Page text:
U.S. antisemitism envoy: Armed guards needed at synagogues, Jewish centers

"I don't care what ideological clothing it wears, Jew hatred is Jew hatred, we need to fight it and oppose it," says Elan Carr in Jerusalem.

U.S. Special Envoy for Monitoring and Combating Antisemitism, Elan Carr is interviewed by the Jerusalem Post Editor in Chief Yaakov Katz at the GC4I conference in Jerusalem (photo credit: MIRI SHIMONOVICH/GPO)
U.S. Special Envoy for Monitoring and Combating Antisemitism, Elan Carr is interviewed by the Jerusalem Post Editor in Chief Yaakov Katz at the GC4I conference in Jerusalem
(photo credit: MIRI SHIMONOVICH/GPO)
Elan Carr, the US special envoy for monitoring and combating antisemitism, said in Jerusalem on Wednesday that armed guards should be posted at every synagogue, Jewish school and Jewish community center (JCC) across the United States.
Carr, interviewed on stage at the Global Coalition 4 Israel Conference by Jerusalem Post Editor-in-Chief Yaakov Katz, said such a move was an unfortunate but necessary step.
“We live in a time of danger,” Carr said. “Any synagogue, every JCC, should have guards. God willing, may they never be needed, but they should be there.”

Carr was appointed to the position by US President Donald Trump earlier this year, after the post had been empty since Trump took office in 2017.  Carr told the gathered audience of Jewish professionals and lay leaders that the president is fully committed to 
fighting antisemitism in the US and abroad. 

"The rhetoric of the president couldn't be clearer," Carr said Wednesday. "Every time the president speaks on this issue, 
he calls [antisemitism] a vile poison that must be rooted out." 

Carr said Trump has explicitly stated that “if you go after the Jews, we’re coming after you... he means it, and Vice President [Mike] Pence couldn’t be clearer – and [National Security Adviser] John Bolton couldn’t be clearer.”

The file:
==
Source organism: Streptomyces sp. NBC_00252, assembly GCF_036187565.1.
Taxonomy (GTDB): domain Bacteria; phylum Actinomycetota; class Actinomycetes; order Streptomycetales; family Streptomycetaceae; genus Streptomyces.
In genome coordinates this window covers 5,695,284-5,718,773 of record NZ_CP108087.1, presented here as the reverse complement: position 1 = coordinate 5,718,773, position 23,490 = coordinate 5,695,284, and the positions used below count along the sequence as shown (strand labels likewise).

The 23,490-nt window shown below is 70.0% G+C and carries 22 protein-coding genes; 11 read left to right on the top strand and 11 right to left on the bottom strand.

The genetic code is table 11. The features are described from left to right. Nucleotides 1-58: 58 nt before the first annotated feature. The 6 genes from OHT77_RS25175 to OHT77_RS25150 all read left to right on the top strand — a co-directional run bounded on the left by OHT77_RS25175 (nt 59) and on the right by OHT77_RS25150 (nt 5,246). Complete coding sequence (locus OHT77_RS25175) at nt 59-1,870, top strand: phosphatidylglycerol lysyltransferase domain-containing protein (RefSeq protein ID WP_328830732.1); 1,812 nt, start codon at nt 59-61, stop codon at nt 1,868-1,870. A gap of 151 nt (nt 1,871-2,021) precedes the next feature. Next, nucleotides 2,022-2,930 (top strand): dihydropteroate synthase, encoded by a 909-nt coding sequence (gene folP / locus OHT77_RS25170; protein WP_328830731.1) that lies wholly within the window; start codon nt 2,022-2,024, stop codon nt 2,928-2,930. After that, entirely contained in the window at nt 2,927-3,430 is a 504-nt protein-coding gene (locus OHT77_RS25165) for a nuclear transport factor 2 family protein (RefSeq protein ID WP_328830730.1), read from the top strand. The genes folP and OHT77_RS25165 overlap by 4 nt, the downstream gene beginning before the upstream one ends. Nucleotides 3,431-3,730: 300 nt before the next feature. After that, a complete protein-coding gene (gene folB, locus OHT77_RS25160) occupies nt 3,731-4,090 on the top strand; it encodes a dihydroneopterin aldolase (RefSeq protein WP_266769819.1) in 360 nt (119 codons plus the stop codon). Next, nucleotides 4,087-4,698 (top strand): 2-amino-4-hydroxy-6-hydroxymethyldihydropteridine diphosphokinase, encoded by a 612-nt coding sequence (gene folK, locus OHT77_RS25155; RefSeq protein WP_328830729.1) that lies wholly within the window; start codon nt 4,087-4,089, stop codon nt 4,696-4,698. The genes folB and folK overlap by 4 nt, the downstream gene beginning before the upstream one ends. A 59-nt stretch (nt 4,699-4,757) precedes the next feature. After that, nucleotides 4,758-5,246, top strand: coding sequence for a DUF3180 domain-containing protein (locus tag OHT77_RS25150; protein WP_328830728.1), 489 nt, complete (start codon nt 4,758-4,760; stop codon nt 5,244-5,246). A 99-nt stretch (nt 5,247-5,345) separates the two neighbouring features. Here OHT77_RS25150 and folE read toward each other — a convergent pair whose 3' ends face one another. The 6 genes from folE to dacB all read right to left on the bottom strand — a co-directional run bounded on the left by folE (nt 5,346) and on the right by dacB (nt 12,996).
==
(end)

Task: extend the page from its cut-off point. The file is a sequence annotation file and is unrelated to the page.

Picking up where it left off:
The special envoy said that the threat of antisemitism in the United States and the world comes from both a “pathological, ethnic, supremacist Right” and “an anti-Zionist Left,” which are both dangerous.
“We need to make this fight a joint, bipartisan fight,” Carr said. “All decent people – Jewish and not Jewish – need to do it together. I don’t care what ideological clothing it wears: Jew hatred is Jew hatred – we need to fight it and oppose it, and that’s got to be the message.”
Carr, who called the BDS movement unequivocally antisemitic, said one of the most worrying trends in the US was playing out on college campuses.
“It’s worse than you might think,” he said. “It is unvarnished, naked antisemitism, directed against Jewish and pro-Israel students – and what is particularly dangerous is that it is working.”
Discussing the rise of antisemitism across Europe, Carr said that he is in constant talks with governments and officials throughout the continent.
“The message has gone out that not only do I care about this, Secretary [of State Mike] Pompeo – my boss – cares about this, and his boss cares about this... we make specific focused requests of our allies around the world to deal with issues in those countries,” Carr continued. “We use the bully pulpit of the United States to seek to implement change.”


He cited as wins, the recent 
German Bundestag vote to declare BDS antisemitic, and Poland dropping legislation "that said we're not paying a penny" in wartime reparations. 

Still, Carr wasn't idealistic about problems plaguing many European nations today. 

"Are they whitewashing their history; are they resurrecting war criminals and paying homage to them? We had those discussions," he said. "I told them it was unacceptable to happen... I'm hopeful we can improve things in these countries." 

Carr said that since taking office in February, "the single most disturbing meeting" he had was with a British Labour MP who walked out of the 
party over its systemic antisemitic issues

"She said this disaster we have in England, all started on the campuses," Carr recalled. "And we did nothing, because they were just students. And then it moved into the Labour Party, and we did nothing because it was just the left-wing fringe. And today they won, we lost, and I no longer have a political party." 



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